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Inside the Wicker Man are….? By Heather

I have attended two Wicker Man events, the first, a few years ago was held at Beltane.  It was a very controlled event, the effigy huge and separated from the crowd, no one being allowed near him.

The second was this year, a gathering held between Lammas and Autumn Equinox, this felt intimate (even though it was a large camp), was still brilliantly organised but strangely had a feeling of familiarity.   Although in a separate field to the main camp, this Wicker Man was not isolated, quite the opposite, as everyone was encouraged to go and spend some time with him, to place talismans or messages within his structure, which would be burned with him, sending our hopes and intentions up with the smoke, out into the universe.  Being a part of this ritual burning ceremony was profoundly emotional.

Having this experience made me want to know more about the origins of the Wicker Man.  There are only two historical references, firstly in Julius Caesar’s The Gallic Wars, he writes that the Celts believed “that unless the life of a man be offered for the life of a man, the mind of the immortal gods cannot be rendered propitious”. As a result leading to the assumption that human sacrifices were commonly performed by druids, employed by those who are afflicted by diseases or engaged in battles.  Caesar also claimed that human sacrifices involving criminals were “more acceptable to the immortal gods”, though when supply was short, the innocent would also be sacrificed. Caesar described one example of the way the druids carried out this task, which involved “figures of vast size, the limbs of which formed of osiers they fill with living men,” These figures are the so-called ‘wicker men’, which would then be set on fire, and the men in them would perish in the flames.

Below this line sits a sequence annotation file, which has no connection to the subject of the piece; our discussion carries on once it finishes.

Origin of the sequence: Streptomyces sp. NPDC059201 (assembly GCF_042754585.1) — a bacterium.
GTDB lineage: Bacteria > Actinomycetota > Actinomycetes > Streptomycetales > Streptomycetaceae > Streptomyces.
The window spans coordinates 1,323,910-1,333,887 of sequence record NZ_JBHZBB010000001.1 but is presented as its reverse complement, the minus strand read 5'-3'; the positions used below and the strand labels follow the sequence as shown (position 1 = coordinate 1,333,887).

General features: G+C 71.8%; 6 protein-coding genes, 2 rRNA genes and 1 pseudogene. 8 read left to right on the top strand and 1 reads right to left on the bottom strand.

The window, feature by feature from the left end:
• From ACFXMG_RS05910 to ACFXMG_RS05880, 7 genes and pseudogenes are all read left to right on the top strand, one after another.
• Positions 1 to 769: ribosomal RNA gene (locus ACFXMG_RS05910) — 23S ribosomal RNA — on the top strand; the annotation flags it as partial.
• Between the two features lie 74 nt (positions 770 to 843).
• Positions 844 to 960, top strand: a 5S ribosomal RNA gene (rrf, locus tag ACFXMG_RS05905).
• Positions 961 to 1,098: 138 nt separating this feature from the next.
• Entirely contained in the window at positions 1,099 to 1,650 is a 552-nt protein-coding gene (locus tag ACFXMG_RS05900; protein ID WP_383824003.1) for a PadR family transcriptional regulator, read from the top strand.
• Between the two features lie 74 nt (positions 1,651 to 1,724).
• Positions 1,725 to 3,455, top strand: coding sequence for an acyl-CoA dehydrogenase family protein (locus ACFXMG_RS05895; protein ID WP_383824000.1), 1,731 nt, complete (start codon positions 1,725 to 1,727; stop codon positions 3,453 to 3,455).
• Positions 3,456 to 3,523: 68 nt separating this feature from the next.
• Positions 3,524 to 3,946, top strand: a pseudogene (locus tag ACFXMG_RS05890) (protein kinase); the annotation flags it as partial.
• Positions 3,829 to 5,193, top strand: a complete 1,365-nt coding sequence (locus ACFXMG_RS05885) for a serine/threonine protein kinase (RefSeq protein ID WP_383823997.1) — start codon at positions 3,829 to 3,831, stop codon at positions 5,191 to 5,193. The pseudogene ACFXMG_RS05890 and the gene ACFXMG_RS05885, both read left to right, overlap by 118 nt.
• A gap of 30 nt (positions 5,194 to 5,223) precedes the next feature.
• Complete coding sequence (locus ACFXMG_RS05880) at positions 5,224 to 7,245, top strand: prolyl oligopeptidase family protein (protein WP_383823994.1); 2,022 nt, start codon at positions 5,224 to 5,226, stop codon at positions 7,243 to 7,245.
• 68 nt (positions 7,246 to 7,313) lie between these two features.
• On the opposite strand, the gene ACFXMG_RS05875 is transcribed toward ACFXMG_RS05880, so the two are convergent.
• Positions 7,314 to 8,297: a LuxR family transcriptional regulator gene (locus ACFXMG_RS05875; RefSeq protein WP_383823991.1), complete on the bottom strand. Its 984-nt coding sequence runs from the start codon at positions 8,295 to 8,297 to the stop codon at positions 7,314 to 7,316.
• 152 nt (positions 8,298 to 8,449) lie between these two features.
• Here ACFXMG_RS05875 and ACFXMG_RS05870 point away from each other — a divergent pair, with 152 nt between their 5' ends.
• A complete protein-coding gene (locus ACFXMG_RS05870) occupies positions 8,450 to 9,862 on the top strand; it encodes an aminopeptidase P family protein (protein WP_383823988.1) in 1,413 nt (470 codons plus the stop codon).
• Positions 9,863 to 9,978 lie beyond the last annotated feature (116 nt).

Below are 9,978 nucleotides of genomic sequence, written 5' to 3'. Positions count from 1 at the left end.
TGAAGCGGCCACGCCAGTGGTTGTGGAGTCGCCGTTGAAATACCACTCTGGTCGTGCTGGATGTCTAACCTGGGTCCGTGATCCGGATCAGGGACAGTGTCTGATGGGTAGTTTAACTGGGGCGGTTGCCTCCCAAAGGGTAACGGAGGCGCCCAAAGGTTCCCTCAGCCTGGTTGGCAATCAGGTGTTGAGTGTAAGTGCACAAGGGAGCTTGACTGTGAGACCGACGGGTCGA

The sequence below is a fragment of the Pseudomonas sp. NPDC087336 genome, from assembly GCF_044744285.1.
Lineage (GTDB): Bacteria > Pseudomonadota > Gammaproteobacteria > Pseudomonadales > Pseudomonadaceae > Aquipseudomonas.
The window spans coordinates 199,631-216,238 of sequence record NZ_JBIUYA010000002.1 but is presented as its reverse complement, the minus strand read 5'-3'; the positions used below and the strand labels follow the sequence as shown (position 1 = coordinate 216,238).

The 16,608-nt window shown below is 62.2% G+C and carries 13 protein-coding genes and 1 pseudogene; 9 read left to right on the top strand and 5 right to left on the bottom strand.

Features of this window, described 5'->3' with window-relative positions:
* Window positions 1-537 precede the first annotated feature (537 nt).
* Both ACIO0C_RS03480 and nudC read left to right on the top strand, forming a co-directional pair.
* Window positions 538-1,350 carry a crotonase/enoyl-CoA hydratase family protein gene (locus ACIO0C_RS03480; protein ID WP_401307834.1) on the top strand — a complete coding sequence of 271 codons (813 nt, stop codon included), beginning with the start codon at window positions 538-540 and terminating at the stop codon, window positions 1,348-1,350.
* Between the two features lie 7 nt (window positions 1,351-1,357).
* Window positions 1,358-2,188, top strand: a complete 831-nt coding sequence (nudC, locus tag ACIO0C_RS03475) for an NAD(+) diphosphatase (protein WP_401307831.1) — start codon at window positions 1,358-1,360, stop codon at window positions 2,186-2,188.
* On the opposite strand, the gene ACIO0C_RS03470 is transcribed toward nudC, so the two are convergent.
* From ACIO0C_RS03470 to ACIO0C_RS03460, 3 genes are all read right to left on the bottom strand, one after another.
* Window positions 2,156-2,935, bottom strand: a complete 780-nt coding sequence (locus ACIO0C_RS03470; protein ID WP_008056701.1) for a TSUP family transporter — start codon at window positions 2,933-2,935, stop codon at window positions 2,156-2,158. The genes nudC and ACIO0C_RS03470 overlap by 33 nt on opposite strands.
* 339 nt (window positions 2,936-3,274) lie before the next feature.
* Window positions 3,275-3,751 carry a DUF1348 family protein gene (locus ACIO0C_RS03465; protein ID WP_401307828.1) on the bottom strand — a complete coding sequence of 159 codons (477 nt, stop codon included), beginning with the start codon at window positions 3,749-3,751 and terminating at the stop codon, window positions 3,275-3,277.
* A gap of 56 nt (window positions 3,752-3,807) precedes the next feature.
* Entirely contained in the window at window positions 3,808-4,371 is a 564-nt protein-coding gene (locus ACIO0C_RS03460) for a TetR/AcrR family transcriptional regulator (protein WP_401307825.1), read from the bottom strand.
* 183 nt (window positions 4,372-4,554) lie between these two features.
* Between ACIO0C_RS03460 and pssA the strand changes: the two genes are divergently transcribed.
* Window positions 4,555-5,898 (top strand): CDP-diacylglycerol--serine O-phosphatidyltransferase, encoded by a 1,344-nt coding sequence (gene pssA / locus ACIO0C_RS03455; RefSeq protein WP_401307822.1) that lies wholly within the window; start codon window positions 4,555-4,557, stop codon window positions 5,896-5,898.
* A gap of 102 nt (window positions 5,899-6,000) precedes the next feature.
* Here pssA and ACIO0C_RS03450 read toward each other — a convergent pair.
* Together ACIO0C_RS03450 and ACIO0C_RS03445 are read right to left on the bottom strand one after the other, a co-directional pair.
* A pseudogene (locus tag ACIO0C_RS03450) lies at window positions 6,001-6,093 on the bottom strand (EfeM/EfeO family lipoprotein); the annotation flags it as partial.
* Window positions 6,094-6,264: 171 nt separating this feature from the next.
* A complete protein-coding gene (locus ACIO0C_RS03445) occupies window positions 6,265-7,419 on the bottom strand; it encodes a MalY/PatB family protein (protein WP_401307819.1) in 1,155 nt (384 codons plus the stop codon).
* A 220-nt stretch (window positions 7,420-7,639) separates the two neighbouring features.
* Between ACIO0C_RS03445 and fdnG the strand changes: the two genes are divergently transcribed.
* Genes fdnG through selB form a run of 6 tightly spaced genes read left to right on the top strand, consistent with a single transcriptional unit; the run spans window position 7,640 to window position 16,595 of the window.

The second reference is in Strabo’s Geography, where he claims that the Celts “devised a colossus of straw and wood” for the purpose of sacrifice, recording that  “cattle and wild animals and all sorts of human beings” were thrown into this colossus, and then burnt. Strabo also states that the ‘wicker man’ was just one method of human sacrifice, and two other examples of how the druids performed human sacrifices are given, “they would shoot victims to death with arrows, or impale them in the temples”.

Today we have no idea if the druids actually used ‘wicker men’ for human sacrifices, because they did not keep written records themselves, and the ones we do have were written by those who wished to discredit them.  Also it does not seem a practical way to perform human/animal sacrifice, because although wicker objects are quite strong, they lose their structural integrity quite quickly when set on fire, so anyone inside would be able to escape before being overcome by flames (unless they were drugged, but that is not mentioned in either of the two sources).

So back to the title of this blog and what I believe may always have been inserted,  by the people gathering round to watch him burn…

Inside the Wicker Man are all our hopes and prayers.


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